Lewis Grizzard, a writer and humorist, said, “Life is like a dogsled team. If you ain’t the lead dog, the scenery never changes.”

The opening lead can make a big difference in the scenery – the result – at the bridge table. This deal occurred near the end of last year’s Polish Teams Championship. As described yesterday, at the first table, South opened three notrump, showing a long, solid minor suit and no side ace, king or void; West overcalled four spades, and North jumped to seven clubs. After East doubled, North ran to seven no-trump. When West woodenly led the spade king, the grand slam made for plus 2,220.

The auction at the second table is given. Note West’s imaginative – crazy? – four-heart overcall on his singleton. North, thinking he could probably defeat this contract, doubled for penalty. When West ran to four spades, North, realizing what West was doing, jumped to six no-trump, the contract he thought his partner could make. After East doubled, what do you think West led?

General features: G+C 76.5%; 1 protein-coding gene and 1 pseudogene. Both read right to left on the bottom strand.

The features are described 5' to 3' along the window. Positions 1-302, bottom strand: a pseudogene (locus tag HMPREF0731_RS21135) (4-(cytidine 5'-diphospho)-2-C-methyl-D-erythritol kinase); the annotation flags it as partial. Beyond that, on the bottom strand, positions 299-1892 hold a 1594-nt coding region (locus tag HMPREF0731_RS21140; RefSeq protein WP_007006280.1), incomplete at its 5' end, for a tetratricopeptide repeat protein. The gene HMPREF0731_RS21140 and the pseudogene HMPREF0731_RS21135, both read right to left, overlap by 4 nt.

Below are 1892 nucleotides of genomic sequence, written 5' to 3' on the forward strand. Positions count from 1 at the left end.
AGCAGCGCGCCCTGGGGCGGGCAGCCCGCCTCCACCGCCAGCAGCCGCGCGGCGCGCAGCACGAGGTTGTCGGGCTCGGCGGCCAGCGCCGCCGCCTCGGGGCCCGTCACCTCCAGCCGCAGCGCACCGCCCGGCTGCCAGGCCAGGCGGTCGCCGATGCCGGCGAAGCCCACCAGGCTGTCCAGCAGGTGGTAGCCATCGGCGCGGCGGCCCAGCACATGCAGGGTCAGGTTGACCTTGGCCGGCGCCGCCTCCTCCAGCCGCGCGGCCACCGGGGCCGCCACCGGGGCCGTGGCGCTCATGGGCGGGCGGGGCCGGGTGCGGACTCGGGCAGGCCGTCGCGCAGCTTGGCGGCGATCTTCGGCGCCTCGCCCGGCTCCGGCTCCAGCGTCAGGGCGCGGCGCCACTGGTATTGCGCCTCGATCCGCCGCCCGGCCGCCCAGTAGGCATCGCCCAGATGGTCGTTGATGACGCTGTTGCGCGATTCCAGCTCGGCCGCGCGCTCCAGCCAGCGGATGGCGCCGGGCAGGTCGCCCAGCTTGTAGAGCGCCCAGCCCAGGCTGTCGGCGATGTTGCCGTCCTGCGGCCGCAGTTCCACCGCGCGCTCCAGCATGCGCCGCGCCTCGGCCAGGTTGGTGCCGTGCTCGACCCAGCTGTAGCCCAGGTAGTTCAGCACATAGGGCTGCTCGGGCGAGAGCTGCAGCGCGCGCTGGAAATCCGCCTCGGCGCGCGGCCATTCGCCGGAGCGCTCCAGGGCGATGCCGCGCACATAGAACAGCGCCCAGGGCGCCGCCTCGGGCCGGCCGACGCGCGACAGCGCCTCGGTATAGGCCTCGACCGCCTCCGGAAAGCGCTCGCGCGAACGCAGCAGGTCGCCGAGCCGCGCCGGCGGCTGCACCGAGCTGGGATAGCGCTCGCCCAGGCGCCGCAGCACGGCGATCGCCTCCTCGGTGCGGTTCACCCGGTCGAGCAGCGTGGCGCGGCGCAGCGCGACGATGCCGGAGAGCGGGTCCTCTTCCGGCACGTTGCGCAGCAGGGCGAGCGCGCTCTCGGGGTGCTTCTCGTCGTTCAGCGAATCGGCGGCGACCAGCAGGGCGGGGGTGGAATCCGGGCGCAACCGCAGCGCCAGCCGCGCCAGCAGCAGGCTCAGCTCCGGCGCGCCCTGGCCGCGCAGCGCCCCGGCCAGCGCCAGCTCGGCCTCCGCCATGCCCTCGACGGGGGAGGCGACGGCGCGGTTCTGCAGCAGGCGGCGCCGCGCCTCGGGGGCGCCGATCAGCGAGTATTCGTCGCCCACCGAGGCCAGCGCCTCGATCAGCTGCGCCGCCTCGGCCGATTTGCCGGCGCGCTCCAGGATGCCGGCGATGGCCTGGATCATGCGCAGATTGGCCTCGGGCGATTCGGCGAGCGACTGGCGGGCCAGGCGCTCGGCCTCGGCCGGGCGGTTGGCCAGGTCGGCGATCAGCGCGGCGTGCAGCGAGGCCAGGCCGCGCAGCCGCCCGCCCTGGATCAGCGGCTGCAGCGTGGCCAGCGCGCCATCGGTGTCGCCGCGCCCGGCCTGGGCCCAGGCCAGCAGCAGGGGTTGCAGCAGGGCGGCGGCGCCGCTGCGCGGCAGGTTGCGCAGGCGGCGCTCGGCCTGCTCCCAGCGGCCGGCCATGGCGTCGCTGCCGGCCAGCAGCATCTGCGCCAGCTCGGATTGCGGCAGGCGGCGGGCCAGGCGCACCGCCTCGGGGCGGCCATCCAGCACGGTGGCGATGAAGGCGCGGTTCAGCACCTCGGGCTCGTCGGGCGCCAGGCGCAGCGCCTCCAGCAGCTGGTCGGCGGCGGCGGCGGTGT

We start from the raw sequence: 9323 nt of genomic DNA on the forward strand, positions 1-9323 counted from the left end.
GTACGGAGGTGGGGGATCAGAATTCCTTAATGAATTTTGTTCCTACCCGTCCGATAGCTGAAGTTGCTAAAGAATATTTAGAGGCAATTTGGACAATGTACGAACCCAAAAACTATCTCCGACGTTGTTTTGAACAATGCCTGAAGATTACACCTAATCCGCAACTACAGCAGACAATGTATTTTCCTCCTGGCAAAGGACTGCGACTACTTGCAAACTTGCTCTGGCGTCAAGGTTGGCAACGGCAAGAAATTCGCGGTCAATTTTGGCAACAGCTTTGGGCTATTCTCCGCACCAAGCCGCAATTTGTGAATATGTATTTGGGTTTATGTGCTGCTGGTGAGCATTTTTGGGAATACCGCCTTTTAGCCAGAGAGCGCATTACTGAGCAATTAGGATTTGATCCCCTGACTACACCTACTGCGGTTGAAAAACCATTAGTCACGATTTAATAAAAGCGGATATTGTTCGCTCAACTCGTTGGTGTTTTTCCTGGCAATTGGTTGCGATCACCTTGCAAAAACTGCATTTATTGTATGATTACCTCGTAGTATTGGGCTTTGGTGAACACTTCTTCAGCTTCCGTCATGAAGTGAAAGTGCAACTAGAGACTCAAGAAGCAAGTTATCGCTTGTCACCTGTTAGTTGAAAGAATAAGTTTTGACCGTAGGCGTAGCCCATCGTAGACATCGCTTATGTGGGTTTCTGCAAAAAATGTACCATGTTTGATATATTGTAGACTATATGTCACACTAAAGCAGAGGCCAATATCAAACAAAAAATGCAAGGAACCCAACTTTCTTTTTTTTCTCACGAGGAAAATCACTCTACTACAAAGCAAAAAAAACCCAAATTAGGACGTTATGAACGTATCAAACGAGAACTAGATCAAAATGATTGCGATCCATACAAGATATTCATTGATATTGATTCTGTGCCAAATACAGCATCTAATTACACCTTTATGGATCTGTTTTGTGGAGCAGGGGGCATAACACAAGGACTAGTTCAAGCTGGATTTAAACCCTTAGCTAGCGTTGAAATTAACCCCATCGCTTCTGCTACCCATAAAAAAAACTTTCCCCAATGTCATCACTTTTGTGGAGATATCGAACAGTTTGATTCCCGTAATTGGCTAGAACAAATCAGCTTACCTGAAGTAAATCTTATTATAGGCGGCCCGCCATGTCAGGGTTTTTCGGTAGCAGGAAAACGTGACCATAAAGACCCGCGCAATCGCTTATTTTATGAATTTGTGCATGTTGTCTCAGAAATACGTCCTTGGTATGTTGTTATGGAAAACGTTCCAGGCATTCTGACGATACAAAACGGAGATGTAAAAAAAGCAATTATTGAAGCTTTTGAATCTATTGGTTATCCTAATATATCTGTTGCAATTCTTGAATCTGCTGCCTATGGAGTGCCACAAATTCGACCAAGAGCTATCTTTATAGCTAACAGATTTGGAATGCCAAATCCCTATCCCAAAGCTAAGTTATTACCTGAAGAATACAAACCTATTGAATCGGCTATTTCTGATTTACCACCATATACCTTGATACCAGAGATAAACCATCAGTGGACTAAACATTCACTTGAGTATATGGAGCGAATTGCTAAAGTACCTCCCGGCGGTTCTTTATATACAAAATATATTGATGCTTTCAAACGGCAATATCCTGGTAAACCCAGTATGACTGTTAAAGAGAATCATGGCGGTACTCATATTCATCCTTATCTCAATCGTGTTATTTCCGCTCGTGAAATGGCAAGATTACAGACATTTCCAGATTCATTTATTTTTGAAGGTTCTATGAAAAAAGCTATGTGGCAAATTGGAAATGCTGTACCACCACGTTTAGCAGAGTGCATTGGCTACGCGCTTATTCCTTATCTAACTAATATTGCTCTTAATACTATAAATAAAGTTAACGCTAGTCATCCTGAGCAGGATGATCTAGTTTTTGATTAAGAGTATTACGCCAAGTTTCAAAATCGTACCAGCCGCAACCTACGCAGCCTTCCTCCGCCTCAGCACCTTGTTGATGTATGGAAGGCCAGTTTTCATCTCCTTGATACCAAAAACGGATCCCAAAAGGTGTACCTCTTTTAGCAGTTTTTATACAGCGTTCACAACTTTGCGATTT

He knew he was being asked to pick a red suit, but which one? As you can see, if West had chosen a diamond, the contract would have been a quick down three. But he opted for the heart four.

Now you probably think that declarer took all 13 tricks for plus 1,880 and a small loss. But no – declarer thought West had all five missing hearts for his fourheart overcall, so he finessed dummy’s nine! East won with his 10 and cashed the diamond ace for down one. Wow!

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